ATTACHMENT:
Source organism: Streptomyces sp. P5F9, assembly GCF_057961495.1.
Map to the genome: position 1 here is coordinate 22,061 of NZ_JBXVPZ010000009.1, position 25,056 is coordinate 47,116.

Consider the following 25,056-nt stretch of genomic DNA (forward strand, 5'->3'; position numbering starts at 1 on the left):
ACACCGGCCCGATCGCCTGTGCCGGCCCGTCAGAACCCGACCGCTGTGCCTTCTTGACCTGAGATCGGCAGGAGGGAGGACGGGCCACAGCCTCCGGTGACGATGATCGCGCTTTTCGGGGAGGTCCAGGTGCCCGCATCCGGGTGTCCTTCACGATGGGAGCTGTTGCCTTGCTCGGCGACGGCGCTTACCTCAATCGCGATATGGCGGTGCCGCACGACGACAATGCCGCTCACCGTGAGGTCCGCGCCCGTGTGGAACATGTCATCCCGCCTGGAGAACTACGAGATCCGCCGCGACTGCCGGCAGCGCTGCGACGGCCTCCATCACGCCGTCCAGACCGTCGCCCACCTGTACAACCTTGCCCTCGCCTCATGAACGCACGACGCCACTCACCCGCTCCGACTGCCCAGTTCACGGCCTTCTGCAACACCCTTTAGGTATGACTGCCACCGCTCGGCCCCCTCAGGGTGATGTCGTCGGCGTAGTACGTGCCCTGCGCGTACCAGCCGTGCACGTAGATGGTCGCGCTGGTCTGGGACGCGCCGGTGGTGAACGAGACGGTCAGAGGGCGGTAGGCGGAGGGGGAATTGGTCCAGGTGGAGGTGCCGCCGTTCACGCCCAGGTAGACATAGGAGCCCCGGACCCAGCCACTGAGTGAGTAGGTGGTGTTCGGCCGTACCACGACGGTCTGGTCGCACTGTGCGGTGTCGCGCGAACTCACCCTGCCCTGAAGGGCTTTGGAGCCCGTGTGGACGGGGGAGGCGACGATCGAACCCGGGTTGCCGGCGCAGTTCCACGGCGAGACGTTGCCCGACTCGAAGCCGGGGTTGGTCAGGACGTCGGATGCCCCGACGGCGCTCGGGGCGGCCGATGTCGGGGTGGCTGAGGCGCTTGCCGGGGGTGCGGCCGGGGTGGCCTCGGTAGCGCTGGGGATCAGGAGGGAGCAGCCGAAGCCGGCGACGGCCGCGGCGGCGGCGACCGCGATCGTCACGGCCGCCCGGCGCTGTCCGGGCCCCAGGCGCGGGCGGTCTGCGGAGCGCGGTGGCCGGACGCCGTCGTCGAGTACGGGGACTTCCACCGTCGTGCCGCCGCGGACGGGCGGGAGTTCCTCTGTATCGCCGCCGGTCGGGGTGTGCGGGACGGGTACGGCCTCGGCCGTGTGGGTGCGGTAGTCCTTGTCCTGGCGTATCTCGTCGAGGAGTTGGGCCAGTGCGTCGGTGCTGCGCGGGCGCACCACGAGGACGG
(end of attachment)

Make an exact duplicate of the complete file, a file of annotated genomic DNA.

Source organism: Streptomyces sp. P5F9, assembly GCF_057961495.1.
Map to the genome: position 1 here is coordinate 22,061 of NZ_JBXVPZ010000009.1, position 25,056 is coordinate 47,116.

Consider the following 25,056-nt stretch of genomic DNA (forward strand, 5'->3'; position numbering starts at 1 on the left):
ACACCGGCCCGATCGCCTGTGCCGGCCCGTCAGAACCCGACCGCTGTGCCTTCTTGACCTGAGATCGGCAGGAGGGAGGACGGGCCACAGCCTCCGGTGACGATGATCGCGCTTTTCGGGGAGGTCCAGGTGCCCGCATCCGGGTGTCCTTCACGATGGGAGCTGTTGCCTTGCTCGGCGACGGCGCTTACCTCAATCGCGATATGGCGGTGCCGCACGACGACAATGCCGCTCACCGTGAGGTCCGCGCCCGTGTGGAACATGTCATCCCGCCTGGAGAACTACGAGATCCGCCGCGACTGCCGGCAGCGCTGCGACGGCCTCCATCACGCCGTCCAGACCGTCGCCCACCTGTACAACCTTGCCCTCGCCTCATGAACGCACGACGCCACTCACCCGCTCCGACTGCCCAGTTCACGGCCTTCTGCAACACCCTTTAGGTATGACTGCCACCGCTCGGCCCCCTCAGGGTGATGTCGTCGGCGTAGTACGTGCCCTGCGCGTACCAGCCGTGCACGTAGATGGTCGCGCTGGTCTGGGACGCGCCGGTGGTGAACGAGACGGTCAGAGGGCGGTAGGCGGAGGGGGAATTGGTCCAGGTGGAGGTGCCGCCGTTCACGCCCAGGTAGACATAGGAGCCCCGGACCCAGCCACTGAGTGAGTAGGTGGTGTTCGGCCGTACCACGACGGTCTGGTCGCACTGTGCGGTGTCGCGCGAACTCACCCTGCCCTGAAGGGCTTTGGAGCCCGTGTGGACGGGGGAGGCGACGATCGAACCCGGGTTGCCGGCGCAGTTCCACGGCGAGACGTTGCCCGACTCGAAGCCGGGGTTGGTCAGGACGTCGGATGCCCCGACGGCGCTCGGGGCGGCCGATGTCGGGGTGGCTGAGGCGCTTGCCGGGGGTGCGGCCGGGGTGGCCTCGGTAGCGCTGGGGATCAGGAGGGAGCAGCCGAAGCCGGCGACGGCCGCGGCGGCGGCGACCGCGATCGTCACGGCCGCCCGGCGCTGTCCGGGCCCCAGGCGCGGGCGGTCTGCGGAGCGCGGTGGCCGGACGCCGTCGTCGAGTACGGGGACTTCCACCGTCGTGCCGCCGCGGACGGGCGGGAGTTCCTCTGTATCGCCGCCGGTCGGGGTGTGCGGGACGGGTACGGCCTCGGCCGTGTGGGTGCGGTAGTCCTTGTCCTGGCGTATCTCGTCGAGGAGTTGGGCCAGTGCGTCGGTGCTGCGCGGGCGCACCACGAGGACGG